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caption: The Methow Valley starts at the headwaters of the Methow Valley. A popular tourist and outdoor recreation area, the valley is regularly plagued by wildfire smoke.
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The Methow Valley starts at the headwaters of the Methow Valley. A popular tourist and outdoor recreation area, the valley is regularly plagued by wildfire smoke.
Credit: Rachel Miller-Howard

For the Methow Valley, wildfire smoke has created a 'fifth' season

The Methow Valley starts at the east end of the Cascades, at the headwaters of the Methow River. It includes the towns of Twisp and Winthrop, as well as the unincorporated community of Mazama.

Residents of the valley experience the same four seasons most of us do — spring, summer, fall, and winter. But in the last ten years, a fifth season has crept into Methow Valley life: Smoke season.

This year, spring was especially cold and wet in North Central Washington. The hillsides are still a heather green, awash in bitterbrush and bunchgrass. But many here are bracing for the inevitable — when these shrubs and grasses become tinder-dry fuel for the next wildfire.

"You can really feel it in your nostrils and your lungs," said Reid Rumming, a Methow local who's lived in Mazama for the last 25 years. "Come back here in July and you'll experience smoke. Even if we don't have fires here, we'll still have smoke."

Rumming regularly clears the brush around his home in preparation of wildfire season, overseeing prescribed burns. He's had to evacuate his property several times as wildfire season intensifies, and said there's a loneliness that descends on the valley when smoke forces residents indoors and fire pushes locals elsewhere.

"It's kind of insidious," Rumming said. "It just seems like you're used to it, and then when it gets be catastrophic, it's too late."

Reid S(1)
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Credit: Rachel Miller-Howard

Down the road lives Thomas Leidholdt, who struggles with a degenerative lung disease that is exacerbated by wildfire smoke.

"The emphysema is so thick on the outside walls of my lung's that it's hard for the oxygen to get into the lung," Leidholdt said. "And then the bottom part of the lung is like an old dried up sponge. So it doesn't suck anything up."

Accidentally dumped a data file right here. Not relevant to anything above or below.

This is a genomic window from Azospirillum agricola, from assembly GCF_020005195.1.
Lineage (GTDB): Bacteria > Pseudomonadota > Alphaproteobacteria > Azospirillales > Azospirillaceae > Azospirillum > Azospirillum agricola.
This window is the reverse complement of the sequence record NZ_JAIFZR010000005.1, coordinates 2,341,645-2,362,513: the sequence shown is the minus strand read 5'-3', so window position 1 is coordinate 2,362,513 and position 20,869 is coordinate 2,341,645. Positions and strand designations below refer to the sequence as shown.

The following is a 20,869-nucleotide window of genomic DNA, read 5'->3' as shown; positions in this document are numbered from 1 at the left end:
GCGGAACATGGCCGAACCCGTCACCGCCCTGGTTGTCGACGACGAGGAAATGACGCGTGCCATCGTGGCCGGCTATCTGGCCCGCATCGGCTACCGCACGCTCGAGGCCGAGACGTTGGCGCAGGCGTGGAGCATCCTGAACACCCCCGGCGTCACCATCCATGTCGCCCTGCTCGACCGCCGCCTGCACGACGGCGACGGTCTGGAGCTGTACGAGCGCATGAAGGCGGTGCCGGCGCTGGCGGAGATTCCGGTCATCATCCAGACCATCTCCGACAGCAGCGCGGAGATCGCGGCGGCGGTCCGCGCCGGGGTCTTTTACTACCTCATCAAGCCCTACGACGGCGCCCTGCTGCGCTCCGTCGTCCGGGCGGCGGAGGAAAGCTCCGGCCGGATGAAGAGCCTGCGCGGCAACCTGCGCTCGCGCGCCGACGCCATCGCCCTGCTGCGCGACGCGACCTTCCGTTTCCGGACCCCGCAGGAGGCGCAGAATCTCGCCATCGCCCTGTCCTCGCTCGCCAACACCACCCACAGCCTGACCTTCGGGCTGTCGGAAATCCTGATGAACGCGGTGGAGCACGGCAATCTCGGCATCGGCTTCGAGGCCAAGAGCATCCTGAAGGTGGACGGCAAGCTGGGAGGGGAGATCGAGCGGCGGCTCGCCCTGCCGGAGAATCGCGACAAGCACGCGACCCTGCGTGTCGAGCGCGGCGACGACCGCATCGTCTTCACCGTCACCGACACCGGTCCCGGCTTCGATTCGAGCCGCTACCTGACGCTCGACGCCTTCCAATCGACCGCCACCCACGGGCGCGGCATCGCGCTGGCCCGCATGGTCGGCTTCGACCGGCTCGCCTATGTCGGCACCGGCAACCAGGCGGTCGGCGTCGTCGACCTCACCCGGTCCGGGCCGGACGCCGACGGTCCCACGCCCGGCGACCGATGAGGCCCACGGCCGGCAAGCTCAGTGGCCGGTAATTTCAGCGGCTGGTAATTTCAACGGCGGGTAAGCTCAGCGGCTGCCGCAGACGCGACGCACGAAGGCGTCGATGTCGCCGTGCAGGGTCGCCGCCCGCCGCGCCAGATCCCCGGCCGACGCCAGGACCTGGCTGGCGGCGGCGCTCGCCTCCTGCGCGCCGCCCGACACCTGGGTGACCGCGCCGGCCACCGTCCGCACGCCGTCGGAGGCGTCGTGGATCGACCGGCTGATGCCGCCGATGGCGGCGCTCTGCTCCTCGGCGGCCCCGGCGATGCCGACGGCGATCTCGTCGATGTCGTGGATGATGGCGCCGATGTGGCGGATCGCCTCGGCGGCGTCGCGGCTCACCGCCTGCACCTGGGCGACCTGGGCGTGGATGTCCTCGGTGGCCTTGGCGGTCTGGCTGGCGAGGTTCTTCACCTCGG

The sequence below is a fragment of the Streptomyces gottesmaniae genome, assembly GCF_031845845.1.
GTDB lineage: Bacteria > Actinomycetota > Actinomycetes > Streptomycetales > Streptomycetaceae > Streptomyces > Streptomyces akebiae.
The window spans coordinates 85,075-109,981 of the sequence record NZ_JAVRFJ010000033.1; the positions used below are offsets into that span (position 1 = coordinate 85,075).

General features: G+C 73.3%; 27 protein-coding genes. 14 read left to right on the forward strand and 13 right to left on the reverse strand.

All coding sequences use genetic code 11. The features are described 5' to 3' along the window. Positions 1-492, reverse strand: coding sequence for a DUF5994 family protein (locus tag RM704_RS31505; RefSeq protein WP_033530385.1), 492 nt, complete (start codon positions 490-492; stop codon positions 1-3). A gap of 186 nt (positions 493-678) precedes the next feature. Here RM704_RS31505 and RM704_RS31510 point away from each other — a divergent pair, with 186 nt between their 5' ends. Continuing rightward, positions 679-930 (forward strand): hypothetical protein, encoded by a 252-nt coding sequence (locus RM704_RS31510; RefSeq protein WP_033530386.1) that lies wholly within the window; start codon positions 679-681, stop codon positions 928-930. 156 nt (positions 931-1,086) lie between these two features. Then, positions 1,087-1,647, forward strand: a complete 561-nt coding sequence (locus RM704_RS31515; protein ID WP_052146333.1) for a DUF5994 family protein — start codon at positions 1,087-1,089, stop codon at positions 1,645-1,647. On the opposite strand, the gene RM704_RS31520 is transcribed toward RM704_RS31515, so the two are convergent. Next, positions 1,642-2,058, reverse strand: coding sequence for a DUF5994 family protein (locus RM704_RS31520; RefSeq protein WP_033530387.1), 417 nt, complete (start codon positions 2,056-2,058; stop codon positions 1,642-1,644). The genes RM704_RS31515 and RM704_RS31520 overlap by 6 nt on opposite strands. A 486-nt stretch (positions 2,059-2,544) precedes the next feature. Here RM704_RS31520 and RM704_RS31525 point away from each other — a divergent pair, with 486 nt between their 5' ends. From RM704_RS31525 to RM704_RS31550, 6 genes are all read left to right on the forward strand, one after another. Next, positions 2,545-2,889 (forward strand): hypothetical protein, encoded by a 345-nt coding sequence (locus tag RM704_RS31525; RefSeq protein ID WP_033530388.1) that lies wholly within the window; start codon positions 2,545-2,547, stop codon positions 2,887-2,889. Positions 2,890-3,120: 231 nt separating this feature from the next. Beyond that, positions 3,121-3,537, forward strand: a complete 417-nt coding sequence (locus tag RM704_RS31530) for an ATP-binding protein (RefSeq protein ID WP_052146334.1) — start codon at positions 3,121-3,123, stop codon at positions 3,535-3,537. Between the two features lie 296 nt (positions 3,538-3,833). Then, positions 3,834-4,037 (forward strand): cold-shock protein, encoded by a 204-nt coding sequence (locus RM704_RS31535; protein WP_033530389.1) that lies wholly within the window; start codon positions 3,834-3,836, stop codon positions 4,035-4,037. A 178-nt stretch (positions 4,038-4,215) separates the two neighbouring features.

In a sense, the Methow Valley is a great place for Leidholdt's lung condition, because of how dry it is. But the geography of the valley collects smoke from around the state in the warmer seasons.

In addition, Leidholdt uses a wood burning stove in the winter months, which is common in the more rural areas of the Methow.

"I didn't think about it," he said. "I just realized it was getting harder to breath and I wasn't able to do as much. I didn't think about the forest fires because you're here, you're breathing it all the time. So I just didn't pay attention to it."

A new normal

In 2018, parts of the Methow Valley experienced 40 consecutive days of unhealthy to hazardous air quality. Last year, in 2021, they had 38 consecutive days. But for Elizabeth Walker, the director of Clean Air Methow, the flash point in the Methow was 2014, after the Carlton Complex Fire.

The complex fire originated from four separate lightning strikes in the Methow Valley, and the resulting fires merged into the largest wildfire in Washington history at the time, covering 256,108 acres.

"[We had] several weeks of unhealthy to hazardous air quality, and saw the dire need to expand to really think about air quality, and especially wildfire smoke," Walker said.

Clean Air Methow took the lead on communicating the dangers of wildfire smoke exposure, including giving out N95 masks, posting air quality information in community spaces and billboards throughout the valley, and running a wood stove exchange program.